Teaching Naked – How Moving Technology Out of Your College Classroom Will Improve Student Learning

teachingnakedNotes from  the book: “Teaching Naked – How Moving Technology Out of Your College Classroom Will Improve Student Learning”

  • The future of higher education is deeply intertwined with new technologies.
  • If we want campus education to survive, then we need to focus on the experience of direct physical interaction in HE and make it worth the extra money it will always cost to deliver.
  • The value of bricks-and-morter will remain in its face-to-face (i.e. naked) interaction between faculty and students.
  • Student engagement and faculty student interaction matter most in student learning – Alexander Astin
  • This book proposes that tech should be used outside of class in order to increase the naked interaction with students inside the classroom.

Book – Table of Contents

  • Chapter 1 – Explosion of e-learning and how it’s changing higher ed.
  • Chapter 2 – Today’s college students consider physical proximity unnecessary.
  • Chapter 3 – Games have become the model learning environment because of customization.
  • Chapter 4 – Current research on the brain, learning, and course design. (The best courses create a sequence of learning experiences involving both technology and classroom interaction.)
  • Chapter 5 – Practical ways to use multiple formats and the vast knowledge available on the Internet for a first contact with course material.
  • Chapter 6 – Using e-communications and social networks to engage students with assignments and constant learning.
  • Chapter 7 – Rethinking assessment for freeing up class time and motivating participation for transformative learning in class.
  • Chapter 8 – Making our naked classrooms into interactive exploration spaces.
  • Chapter 9 – Lessons of intellectual property and the delivery of content.
  • Chapter 10 – Faculty, curriculum, and how we can motivate more innovation and learning.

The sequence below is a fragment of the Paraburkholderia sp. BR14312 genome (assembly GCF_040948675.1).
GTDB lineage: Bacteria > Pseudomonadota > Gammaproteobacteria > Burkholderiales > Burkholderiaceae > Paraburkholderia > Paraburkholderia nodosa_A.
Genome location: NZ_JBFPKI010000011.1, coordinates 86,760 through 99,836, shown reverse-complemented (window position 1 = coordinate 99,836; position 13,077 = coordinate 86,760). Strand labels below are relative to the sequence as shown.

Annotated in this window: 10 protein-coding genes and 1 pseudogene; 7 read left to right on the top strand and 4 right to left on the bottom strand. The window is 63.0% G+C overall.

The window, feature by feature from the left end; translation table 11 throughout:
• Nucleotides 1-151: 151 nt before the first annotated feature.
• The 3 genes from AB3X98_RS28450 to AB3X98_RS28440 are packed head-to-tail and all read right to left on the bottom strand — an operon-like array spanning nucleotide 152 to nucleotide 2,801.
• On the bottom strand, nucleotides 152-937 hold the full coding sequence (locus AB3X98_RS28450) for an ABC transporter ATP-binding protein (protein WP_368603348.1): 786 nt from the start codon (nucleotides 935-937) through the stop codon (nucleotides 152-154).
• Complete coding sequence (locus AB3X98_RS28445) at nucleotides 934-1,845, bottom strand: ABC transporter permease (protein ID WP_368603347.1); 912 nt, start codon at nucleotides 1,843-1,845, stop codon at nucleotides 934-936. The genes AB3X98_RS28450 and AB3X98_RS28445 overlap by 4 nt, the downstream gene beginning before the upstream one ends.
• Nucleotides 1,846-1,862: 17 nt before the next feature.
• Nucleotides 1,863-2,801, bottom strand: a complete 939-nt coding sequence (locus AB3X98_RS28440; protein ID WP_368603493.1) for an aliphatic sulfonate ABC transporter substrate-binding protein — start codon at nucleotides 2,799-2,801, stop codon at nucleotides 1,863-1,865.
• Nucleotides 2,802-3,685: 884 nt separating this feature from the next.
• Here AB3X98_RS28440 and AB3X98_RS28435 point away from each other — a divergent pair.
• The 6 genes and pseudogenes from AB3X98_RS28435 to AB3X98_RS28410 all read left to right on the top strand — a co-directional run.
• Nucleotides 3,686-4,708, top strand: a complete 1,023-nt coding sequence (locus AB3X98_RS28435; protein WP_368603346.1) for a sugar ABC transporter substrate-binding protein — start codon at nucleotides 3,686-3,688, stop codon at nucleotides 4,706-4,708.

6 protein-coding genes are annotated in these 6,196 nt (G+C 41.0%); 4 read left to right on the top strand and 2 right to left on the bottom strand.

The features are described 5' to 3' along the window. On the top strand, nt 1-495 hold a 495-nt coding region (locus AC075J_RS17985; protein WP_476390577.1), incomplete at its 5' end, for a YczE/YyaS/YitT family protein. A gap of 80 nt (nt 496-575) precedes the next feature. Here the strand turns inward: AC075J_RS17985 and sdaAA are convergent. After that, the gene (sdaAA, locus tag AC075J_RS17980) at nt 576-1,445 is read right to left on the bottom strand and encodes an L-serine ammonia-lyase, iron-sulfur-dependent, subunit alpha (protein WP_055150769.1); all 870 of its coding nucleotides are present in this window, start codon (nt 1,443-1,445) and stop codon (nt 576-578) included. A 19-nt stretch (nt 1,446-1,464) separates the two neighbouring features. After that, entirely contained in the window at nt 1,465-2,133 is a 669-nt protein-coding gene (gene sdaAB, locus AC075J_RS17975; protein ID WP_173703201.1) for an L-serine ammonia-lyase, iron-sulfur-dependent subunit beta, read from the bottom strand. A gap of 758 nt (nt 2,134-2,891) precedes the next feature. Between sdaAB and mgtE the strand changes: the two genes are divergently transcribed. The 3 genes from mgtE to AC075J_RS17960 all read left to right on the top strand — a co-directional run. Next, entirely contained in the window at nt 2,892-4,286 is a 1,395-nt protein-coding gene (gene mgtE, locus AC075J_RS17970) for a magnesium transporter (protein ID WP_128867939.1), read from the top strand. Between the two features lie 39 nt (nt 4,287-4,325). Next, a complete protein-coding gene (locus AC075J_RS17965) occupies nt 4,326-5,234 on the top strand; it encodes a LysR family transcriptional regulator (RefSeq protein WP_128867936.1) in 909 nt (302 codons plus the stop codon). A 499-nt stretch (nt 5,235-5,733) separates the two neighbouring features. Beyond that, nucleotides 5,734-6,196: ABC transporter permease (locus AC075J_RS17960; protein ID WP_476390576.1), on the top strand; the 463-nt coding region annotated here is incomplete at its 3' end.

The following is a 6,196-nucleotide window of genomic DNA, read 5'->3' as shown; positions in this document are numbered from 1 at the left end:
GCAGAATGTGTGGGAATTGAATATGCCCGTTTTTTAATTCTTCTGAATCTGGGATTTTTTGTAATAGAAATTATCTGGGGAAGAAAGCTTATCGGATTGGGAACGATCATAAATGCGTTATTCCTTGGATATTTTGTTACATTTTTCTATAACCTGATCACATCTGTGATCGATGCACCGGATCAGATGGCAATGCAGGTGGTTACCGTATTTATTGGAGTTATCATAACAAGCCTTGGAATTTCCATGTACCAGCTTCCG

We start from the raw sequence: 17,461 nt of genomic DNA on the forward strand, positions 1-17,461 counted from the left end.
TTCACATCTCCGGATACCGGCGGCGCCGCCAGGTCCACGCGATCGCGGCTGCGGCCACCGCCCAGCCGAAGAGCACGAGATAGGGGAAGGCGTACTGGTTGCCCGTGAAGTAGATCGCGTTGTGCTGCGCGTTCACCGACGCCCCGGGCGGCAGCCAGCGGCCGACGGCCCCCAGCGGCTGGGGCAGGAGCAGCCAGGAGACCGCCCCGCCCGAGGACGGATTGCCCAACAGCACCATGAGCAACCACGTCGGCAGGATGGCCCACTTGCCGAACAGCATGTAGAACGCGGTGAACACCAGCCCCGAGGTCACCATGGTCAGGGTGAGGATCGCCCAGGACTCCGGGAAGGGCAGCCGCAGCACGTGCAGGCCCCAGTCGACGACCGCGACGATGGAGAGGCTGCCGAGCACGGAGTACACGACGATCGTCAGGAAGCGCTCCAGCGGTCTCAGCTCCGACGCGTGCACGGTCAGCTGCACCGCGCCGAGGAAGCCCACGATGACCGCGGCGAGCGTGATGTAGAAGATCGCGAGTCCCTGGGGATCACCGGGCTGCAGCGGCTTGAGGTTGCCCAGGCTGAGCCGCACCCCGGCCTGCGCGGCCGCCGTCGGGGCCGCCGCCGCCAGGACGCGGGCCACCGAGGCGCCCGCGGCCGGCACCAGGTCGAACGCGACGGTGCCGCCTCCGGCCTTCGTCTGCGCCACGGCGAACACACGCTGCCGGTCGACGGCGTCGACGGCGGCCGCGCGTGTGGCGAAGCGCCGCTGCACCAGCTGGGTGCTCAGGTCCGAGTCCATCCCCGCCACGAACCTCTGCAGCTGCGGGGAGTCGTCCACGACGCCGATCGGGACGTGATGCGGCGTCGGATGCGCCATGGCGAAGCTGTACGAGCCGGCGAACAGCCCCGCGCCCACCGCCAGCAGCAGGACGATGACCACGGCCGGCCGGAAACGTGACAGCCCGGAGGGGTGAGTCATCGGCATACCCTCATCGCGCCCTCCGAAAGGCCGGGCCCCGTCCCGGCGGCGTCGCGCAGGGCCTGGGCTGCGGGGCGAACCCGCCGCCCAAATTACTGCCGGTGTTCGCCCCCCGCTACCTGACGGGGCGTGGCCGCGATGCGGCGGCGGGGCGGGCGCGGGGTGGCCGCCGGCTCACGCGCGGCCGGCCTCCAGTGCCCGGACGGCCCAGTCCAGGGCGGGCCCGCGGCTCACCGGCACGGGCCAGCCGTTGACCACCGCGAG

• Chapter 11 – The campus infrastructure and the implications of space, scheduling, and improving face-to-face education to make it worth the extra cost.

To survive in the digital world, universities will need to convince students and parents of three things:

1) Learning takes place when students and faculty interact in classrooms
2) This learning is different from the learning that happens when you learn on your phone
3) This learning is worth the massive expense of a face-to-face education.

Technology makes it possible to improve learning in classrooms, but it is most effective when it is designed into out-of-class experiences and removed from classrooms.

The new classroom is a flat screen.
The challenge for universities is to take advantage of the new possibilities that e-learning provides to improve and prove learning across the curriculum.
With 79% of students commuting, creating a campus community is more difficult.
Social networking is a tool to create communities, connect with students, integrate ideas, apply knowledge, influence student culture, and improve student learning.
Teaching is about making connections, and the first thing we need to do is to connect with our students.
If you don’t use technology as a faculty member, you lose credibility with students – as you are unfamiliar with modern life.